A harrowing but very ‘human’ Winterreise from Mark Padmore and Paul Lewis at Wigmore Hall

There could really only be one work with which Mark Padmore would conclude this season residency at Wigmore Hall, a series forming his final solo recitals at the Hall, but if Schubert’s Winterreise was unsurprising programming, then the focused intensity of this performance with pianist Paul Lewis was still striking.  This was not so much a winter’s journey in which the wanderer propelled himself, and us, recklessly through an external icy landscape, rather an inexorable opening up of an interior world into which we were drawn by an irresistible fixity of vision.

From the cycle’s opening song, ‘Gute Nacht’, there was a spaciousness about this interpretation which was almost dangerously inviting – an occasional subtle halting at the turns of phrase, a quiet flourish given room to breathe.  Lewis’s initiating steps were gentle and soft, a quiet, almost dreamy padding through the snow rather than a determined onwards tread.  But, that’s not to suggest that there was not a cogent unifying tension.  Throughout the cycle, the pianist was physically still, his back straight, all the music’s energy focused in his hands.  Padmore, his gaze directed at a hinterland horizon, was similarly motionless, rooted in an interiority which, song by song, became our world too.

There seemed an almost tentative quality about the setting forth – “Ich kann zu meiner Reisen/ Nicht wählen mit der Zeit” (I cannot choose the time for my journey) – and if resentment fuelled a more pressing urgency, “Was soll ich länger weilen Dass man mich trieb’ hinaus?” (Why should I wait any longer for them to drive me out?), then it immediately subsided into wistful contemplation: “Die Liebe liebt das Wandern –” (Love loves to wander –).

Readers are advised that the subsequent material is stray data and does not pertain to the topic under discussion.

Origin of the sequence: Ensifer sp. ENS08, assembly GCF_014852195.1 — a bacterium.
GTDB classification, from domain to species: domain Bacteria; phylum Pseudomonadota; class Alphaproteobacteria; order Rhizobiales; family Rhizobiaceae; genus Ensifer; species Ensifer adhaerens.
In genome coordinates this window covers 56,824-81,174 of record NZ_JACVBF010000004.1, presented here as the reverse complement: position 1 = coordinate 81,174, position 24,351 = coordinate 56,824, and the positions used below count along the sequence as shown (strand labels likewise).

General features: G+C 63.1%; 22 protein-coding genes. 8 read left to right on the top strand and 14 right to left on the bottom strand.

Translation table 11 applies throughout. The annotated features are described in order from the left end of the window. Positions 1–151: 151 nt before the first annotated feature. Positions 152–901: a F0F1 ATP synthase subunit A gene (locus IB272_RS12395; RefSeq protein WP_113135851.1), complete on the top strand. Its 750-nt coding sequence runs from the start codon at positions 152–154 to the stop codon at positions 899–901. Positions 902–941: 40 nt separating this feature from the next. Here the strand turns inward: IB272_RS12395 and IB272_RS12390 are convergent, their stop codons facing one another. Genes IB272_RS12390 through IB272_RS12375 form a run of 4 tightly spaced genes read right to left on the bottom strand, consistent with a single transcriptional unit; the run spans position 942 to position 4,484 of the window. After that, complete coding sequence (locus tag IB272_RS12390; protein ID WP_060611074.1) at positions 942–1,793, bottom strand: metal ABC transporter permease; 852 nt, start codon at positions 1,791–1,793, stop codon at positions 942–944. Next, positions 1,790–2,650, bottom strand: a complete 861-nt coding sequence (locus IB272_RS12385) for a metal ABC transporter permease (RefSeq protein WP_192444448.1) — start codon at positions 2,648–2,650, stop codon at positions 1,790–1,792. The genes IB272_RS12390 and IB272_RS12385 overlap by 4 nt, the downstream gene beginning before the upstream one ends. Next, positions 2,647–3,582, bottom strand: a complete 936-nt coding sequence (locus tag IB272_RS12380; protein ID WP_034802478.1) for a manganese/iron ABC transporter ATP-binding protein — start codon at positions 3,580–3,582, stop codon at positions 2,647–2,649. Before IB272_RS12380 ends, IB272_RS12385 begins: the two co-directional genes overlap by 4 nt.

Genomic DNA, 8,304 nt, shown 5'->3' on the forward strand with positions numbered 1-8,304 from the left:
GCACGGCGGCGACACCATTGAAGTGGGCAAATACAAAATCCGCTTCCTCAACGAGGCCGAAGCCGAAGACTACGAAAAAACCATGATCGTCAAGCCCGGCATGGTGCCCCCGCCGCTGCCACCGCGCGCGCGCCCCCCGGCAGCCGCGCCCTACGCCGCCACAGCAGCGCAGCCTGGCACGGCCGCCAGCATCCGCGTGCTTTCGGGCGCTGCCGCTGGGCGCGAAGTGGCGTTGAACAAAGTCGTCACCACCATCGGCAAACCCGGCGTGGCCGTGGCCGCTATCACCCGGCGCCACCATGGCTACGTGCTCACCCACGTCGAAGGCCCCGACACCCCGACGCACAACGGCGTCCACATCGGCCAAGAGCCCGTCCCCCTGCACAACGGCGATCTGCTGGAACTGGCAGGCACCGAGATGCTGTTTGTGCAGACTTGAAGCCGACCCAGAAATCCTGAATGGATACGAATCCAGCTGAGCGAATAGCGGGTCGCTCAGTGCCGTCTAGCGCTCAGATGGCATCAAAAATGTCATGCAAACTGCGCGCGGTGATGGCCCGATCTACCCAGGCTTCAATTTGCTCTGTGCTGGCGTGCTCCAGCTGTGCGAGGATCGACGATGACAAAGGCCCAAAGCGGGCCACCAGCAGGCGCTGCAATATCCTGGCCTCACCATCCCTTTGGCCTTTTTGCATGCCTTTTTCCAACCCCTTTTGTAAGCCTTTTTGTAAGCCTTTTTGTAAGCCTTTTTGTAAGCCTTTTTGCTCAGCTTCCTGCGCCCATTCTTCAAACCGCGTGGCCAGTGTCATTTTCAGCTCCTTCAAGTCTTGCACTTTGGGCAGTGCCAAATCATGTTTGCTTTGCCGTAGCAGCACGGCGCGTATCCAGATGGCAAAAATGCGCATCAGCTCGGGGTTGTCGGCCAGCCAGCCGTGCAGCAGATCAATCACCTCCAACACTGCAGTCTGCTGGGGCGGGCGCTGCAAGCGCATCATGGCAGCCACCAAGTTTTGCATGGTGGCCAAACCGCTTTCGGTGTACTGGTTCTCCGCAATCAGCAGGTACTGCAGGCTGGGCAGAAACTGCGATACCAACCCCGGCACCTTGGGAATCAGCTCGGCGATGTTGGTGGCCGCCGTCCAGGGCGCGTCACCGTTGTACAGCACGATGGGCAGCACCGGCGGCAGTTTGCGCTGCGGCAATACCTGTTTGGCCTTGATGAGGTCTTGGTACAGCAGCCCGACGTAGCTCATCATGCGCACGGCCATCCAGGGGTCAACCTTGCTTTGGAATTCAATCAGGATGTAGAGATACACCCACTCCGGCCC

The prevailing subdued mood, at least of the opening songs, not only brought the words to the fore – as ever, Padmore’s diction was meticulous and natural – but also made the carefully crafting of specific emotive gestures potent.  So, in ‘Die Wetterfahne’ (The weather-vane) Lewis’s whipping wind was dry and cruel, mocking ‘the wretched fugitive’, and the outburst of anger with which the song concluded – “Was fragen sie nach meinen Schmerzen?  Ihr Kind ist eine reiche Braut.” (What is my torment to them? Their child’s a rich bride.) – was disturbing in its unpredictability.  The falling tears of ‘Gefrorne Tränen’ seemed less icy than is customary, but we could be in no doubt of the ‘fierce heat’ from which they spring, as Padmore’s earnest confession, “Und dringt doch aus der/ Quelle Der Brust so glühend heiss” (And yet you spring from my heart), melted the winter’s ice, the piano’s low sforzandos resounding fluidly.

At times there was an unexpected outburst of forthrightness and power, as in ‘Erstarrung’ when from the inwardness Padmore flung out an almost desperate plea, “Wo find’ ich eine Blüte,/ Wo find’ ich grünes Gras?” (Where shall I find a flower, where shall I find green grass?), immediately retreating back into numbness.  In ‘Wasserflut’ (Flood), rhythmic emphasis of the misalignment of the vocal triplets with the piano’s taut dotted motif heightened the ‘burning anguish’ which the cold flakes quell, and the assertiveness directness of the closing rebuke to the snow dissolved into the piano’s concluding phrase, as if the traveller’s troubled breathing subsided into rest.  A similar tugging tension between retreat and rhetoric marked the close of ‘Auf dem Flusse’ (On the river), making the contrast between the apparent stillness of the water and the wanderer’s heart and the raging torrents beneath the surface terribly troubling.  The result was a sustained anguish which was never hyperbolic or ‘theatrical’, just ever-present – a pain to which the wanderer was resigned, a suffering which could only be accepted, never overcome.